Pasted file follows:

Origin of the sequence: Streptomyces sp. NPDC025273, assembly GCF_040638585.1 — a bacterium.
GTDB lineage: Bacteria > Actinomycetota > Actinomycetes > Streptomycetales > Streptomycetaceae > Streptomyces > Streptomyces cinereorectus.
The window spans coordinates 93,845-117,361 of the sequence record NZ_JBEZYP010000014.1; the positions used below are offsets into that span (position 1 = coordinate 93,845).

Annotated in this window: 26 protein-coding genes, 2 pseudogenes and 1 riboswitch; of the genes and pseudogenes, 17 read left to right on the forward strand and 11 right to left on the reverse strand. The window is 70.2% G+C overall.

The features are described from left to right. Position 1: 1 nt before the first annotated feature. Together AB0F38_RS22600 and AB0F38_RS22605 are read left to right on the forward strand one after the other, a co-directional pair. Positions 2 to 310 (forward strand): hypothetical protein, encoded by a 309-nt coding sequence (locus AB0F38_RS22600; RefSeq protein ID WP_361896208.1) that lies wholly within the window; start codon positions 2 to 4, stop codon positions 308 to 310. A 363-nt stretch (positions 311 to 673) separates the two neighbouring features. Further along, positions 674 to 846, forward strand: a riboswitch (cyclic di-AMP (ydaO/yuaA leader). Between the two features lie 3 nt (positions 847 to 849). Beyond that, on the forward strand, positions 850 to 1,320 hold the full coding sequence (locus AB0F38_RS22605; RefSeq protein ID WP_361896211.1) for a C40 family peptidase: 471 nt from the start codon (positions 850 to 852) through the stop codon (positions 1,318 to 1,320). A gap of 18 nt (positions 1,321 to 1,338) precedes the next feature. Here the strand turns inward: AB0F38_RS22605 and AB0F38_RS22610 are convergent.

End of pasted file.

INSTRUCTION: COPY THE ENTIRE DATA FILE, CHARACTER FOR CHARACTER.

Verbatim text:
Origin of the sequence: Streptomyces sp. NPDC025273, assembly GCF_040638585.1 — a bacterium.
GTDB lineage: Bacteria > Actinomycetota > Actinomycetes > Streptomycetales > Streptomycetaceae > Streptomyces > Streptomyces cinereorectus.
The window spans coordinates 93,845-117,361 of the sequence record NZ_JBEZYP010000014.1; the positions used below are offsets into that span (position 1 = coordinate 93,845).

Annotated in this window: 26 protein-coding genes, 2 pseudogenes and 1 riboswitch; of the genes and pseudogenes, 17 read left to right on the forward strand and 11 right to left on the reverse strand. The window is 70.2% G+C overall.

The features are described from left to right. Position 1: 1 nt before the first annotated feature. Together AB0F38_RS22600 and AB0F38_RS22605 are read left to right on the forward strand one after the other, a co-directional pair. Positions 2 to 310 (forward strand): hypothetical protein, encoded by a 309-nt coding sequence (locus AB0F38_RS22600; RefSeq protein ID WP_361896208.1) that lies wholly within the window; start codon positions 2 to 4, stop codon positions 308 to 310. A 363-nt stretch (positions 311 to 673) separates the two neighbouring features. Further along, positions 674 to 846, forward strand: a riboswitch (cyclic di-AMP (ydaO/yuaA leader). Between the two features lie 3 nt (positions 847 to 849). Beyond that, on the forward strand, positions 850 to 1,320 hold the full coding sequence (locus AB0F38_RS22605; RefSeq protein ID WP_361896211.1) for a C40 family peptidase: 471 nt from the start codon (positions 850 to 852) through the stop codon (positions 1,318 to 1,320). A gap of 18 nt (positions 1,321 to 1,338) precedes the next feature. Here the strand turns inward: AB0F38_RS22605 and AB0F38_RS22610 are convergent.